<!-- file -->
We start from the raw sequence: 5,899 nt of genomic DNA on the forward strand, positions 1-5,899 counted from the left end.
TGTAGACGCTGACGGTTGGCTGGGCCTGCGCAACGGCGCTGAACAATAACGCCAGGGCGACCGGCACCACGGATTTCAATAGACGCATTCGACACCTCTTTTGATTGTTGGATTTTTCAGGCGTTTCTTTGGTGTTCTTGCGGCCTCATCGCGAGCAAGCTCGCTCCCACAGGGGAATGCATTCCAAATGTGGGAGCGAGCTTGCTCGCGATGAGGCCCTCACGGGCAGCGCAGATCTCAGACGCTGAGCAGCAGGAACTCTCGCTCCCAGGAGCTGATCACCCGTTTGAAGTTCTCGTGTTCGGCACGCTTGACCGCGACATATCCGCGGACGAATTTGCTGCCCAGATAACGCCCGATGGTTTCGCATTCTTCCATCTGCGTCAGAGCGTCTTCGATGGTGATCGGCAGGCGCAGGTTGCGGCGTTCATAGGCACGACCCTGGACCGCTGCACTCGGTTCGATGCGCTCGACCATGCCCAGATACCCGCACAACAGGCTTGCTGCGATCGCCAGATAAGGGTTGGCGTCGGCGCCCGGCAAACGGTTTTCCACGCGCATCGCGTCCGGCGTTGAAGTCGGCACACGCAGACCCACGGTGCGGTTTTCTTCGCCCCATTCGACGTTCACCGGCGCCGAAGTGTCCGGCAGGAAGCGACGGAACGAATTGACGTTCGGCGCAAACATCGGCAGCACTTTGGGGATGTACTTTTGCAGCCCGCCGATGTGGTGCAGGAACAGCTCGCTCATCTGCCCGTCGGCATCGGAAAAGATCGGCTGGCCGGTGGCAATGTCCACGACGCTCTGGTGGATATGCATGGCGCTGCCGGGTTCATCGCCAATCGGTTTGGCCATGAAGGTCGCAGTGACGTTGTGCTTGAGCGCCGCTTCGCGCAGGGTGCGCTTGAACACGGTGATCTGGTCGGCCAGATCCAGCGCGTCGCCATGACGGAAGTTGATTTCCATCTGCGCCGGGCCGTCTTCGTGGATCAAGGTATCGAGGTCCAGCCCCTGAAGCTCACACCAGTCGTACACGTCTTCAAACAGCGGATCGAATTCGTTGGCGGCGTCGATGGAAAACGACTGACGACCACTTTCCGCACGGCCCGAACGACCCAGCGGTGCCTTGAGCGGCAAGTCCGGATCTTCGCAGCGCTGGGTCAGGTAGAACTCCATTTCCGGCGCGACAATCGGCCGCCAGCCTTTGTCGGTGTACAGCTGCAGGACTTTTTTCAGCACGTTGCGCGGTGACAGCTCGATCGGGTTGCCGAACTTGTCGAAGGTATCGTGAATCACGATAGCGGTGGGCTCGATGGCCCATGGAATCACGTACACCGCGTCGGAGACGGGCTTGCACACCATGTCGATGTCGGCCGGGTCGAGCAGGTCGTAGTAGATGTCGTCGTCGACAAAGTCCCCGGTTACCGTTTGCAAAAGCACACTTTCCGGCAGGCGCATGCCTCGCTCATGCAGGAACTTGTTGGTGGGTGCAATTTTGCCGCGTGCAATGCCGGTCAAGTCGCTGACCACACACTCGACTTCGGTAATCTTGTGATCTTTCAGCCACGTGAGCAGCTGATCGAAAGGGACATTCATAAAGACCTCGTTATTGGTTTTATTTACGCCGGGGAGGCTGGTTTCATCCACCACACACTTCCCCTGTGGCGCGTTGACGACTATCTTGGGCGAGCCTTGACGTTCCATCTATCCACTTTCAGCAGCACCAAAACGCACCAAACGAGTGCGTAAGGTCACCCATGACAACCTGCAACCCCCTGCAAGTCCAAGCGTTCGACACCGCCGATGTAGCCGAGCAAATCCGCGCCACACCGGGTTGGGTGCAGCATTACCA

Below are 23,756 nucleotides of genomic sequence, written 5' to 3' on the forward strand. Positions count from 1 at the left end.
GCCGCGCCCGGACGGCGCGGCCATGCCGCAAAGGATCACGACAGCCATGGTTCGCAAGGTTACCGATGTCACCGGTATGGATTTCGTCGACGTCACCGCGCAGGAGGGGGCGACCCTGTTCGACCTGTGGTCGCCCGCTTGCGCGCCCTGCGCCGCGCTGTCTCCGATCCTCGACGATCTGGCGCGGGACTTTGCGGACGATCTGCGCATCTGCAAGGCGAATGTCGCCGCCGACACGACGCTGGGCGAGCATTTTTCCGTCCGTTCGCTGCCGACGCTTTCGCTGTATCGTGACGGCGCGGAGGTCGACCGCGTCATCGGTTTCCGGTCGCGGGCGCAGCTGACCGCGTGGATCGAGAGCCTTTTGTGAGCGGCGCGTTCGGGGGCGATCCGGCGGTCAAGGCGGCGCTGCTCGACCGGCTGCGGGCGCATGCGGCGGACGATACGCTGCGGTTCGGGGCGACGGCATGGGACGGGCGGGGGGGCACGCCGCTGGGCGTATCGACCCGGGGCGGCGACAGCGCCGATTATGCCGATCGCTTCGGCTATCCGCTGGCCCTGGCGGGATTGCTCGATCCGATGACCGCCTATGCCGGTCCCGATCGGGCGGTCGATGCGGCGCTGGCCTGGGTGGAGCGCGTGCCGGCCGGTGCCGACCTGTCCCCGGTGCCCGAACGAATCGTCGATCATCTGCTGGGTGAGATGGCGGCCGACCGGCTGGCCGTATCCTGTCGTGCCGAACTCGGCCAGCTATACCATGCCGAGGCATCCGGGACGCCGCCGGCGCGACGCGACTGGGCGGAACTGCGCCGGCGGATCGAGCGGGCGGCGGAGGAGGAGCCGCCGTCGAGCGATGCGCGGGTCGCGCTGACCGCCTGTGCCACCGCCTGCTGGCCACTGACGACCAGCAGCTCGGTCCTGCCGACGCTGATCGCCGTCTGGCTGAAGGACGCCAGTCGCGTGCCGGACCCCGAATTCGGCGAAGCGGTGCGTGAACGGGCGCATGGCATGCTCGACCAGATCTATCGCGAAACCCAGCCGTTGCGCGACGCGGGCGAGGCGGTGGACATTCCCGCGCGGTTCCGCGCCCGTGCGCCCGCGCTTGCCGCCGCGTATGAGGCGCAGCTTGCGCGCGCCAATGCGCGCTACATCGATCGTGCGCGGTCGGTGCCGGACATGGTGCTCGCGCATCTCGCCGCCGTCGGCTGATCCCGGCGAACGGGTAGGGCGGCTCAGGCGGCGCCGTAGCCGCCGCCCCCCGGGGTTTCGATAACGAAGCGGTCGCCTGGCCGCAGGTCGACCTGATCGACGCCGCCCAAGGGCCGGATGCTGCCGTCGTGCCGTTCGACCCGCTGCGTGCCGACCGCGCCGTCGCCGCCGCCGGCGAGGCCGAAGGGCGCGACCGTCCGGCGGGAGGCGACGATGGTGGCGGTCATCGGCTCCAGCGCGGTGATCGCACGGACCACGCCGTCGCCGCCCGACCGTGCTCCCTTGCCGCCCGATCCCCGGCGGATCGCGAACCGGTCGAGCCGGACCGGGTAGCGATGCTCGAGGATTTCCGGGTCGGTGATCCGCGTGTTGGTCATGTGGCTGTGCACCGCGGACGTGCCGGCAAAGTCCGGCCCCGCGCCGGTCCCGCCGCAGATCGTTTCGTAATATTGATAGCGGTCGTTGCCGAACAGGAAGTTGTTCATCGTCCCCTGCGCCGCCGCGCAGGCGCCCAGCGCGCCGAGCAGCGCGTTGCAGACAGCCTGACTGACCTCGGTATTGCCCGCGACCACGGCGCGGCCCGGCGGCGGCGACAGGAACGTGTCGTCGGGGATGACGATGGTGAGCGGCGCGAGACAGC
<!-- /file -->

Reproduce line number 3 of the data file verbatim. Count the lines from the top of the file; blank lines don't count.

Below are 23,756 nucleotides of genomic sequence, written 5' to 3' on the forward strand. Positions count from 1 at the left end.